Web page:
Jim Calhoun, the UConn head coach—who is no relation to Omar’s family—sees his newest prize recruit playing significant minutes as a freshman and following in the footsteps of Kemba Walker. “As a player, Omar is the total package,” Jim Calhoun says. “And a high-character kid, because of his upbringing. Some parents have no ideas of the ups and downs—I know you love your son, but there’s more to it. His parents, they get it.”
A cold January Friday night in Fort Greene. The gym at Bishop Loughlin High School is shaped like a butter dish and not much larger. Bleachers press right up against the basketball court’s sidelines. White brick walls and a low metal ceiling amplify the crowd screams and cheerleader chants to headache-inducing volume. It’s a fantastic place to watch a game. Now, with Loughlin ahead by one point and ten seconds left, the home team’s fans turn up the noise even higher by banging on heat pipes as Omar Calhoun steps to the foul line.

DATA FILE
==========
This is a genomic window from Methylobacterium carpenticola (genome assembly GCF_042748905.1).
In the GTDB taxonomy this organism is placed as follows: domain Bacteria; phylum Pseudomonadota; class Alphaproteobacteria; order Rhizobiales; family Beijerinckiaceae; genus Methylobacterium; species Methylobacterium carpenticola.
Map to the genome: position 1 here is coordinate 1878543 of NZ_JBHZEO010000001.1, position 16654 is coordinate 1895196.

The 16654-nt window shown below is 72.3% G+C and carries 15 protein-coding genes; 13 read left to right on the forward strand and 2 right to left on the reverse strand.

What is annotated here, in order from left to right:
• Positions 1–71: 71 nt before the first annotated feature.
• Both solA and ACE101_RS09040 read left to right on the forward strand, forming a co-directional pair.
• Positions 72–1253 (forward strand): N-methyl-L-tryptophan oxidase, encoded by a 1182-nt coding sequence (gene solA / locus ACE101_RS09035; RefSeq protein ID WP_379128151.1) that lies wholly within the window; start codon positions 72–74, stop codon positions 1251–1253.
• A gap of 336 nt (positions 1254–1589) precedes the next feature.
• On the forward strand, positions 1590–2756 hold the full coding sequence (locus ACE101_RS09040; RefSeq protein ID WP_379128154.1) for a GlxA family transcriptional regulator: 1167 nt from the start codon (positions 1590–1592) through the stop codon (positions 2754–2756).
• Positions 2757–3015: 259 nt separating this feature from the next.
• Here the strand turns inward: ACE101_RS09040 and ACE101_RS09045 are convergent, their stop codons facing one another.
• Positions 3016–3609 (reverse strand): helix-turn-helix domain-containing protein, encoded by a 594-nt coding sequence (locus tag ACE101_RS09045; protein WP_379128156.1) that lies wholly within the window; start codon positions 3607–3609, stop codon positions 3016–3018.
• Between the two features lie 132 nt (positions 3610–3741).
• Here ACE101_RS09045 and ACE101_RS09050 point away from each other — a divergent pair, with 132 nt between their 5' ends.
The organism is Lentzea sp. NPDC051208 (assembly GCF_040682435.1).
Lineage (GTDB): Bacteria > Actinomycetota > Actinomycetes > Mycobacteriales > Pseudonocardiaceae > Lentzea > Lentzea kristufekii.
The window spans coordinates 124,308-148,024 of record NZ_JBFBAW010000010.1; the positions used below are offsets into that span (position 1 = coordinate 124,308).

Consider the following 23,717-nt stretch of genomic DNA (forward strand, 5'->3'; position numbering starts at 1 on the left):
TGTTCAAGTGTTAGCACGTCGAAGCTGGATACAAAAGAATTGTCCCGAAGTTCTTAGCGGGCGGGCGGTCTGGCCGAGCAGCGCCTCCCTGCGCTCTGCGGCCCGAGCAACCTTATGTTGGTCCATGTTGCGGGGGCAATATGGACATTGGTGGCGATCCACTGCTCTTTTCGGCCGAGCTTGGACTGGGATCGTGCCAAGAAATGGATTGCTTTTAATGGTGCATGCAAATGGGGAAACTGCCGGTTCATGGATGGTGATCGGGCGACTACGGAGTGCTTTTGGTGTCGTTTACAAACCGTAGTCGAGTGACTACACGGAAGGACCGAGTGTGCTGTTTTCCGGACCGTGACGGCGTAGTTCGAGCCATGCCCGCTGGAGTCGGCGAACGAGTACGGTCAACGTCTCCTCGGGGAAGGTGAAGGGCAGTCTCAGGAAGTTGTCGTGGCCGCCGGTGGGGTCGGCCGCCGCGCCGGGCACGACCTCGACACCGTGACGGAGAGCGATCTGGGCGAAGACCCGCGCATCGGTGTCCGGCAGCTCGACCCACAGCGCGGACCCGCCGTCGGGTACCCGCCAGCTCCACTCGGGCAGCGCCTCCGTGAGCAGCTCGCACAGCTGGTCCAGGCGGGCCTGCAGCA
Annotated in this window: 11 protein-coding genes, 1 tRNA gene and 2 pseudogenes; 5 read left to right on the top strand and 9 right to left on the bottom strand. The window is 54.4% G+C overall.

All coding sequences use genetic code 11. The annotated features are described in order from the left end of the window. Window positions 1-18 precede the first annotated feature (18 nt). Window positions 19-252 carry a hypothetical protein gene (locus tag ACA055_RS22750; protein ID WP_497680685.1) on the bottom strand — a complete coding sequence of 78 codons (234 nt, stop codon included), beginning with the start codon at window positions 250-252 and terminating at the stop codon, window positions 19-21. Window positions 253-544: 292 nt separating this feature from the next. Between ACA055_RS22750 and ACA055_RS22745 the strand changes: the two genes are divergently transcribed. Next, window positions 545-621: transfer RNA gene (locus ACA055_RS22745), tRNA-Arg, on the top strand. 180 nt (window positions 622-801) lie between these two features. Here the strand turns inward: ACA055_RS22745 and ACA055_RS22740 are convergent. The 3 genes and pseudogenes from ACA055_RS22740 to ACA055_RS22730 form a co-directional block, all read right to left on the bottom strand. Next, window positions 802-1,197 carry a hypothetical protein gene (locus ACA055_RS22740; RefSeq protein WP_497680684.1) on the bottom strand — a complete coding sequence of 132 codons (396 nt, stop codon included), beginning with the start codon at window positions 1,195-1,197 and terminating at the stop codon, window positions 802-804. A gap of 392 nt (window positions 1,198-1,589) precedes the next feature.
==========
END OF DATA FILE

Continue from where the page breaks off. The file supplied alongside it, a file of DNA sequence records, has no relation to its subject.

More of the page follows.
Christ the King had blown a seven-point lead in the final two minutes, so with 30 seconds remaining and his team down two, the ball of course went into Calhoun’s hands. He started left, jab-stepped, then flew down the center of the lane, above nine mesmerized players, before laying the ball delicately into the hoop. Tie game, until Loughlin sinks one of two free throws. Down one, the clock melting away, Calhoun starts left again, drives the lane again, rises—but this time is greeted by a wall of Loughlin hands. No matter: He instantly spots a teammate wide open underneath and hits him with a pass … only to have the teammate blow a wide-open three-foot shot. No matter: Calhoun is in perfect position for the rebound. He’s fouled as he grabs the ball, which is why he’s now on the foul line, with two shots, a chance to win the game, and the decibels climbing. He dribbles twice and, as calmly as if he’s stepping onto the team bus, hits both free throws, the final two of his 24 points. Loughlin can’t get off a final shot. CK wins.
Afterward, Calhoun emerges from the locker room in street clothes looking, it must be said, pretty dorky, a knit cap on his head and his bulging school backpack strapped to his chest. Reporters are hustling over, wanting a few more quotes, even though it’s nearing midnight. Then Sierra, who has been waiting patiently to go home, whacks her brother on the butt. Hard.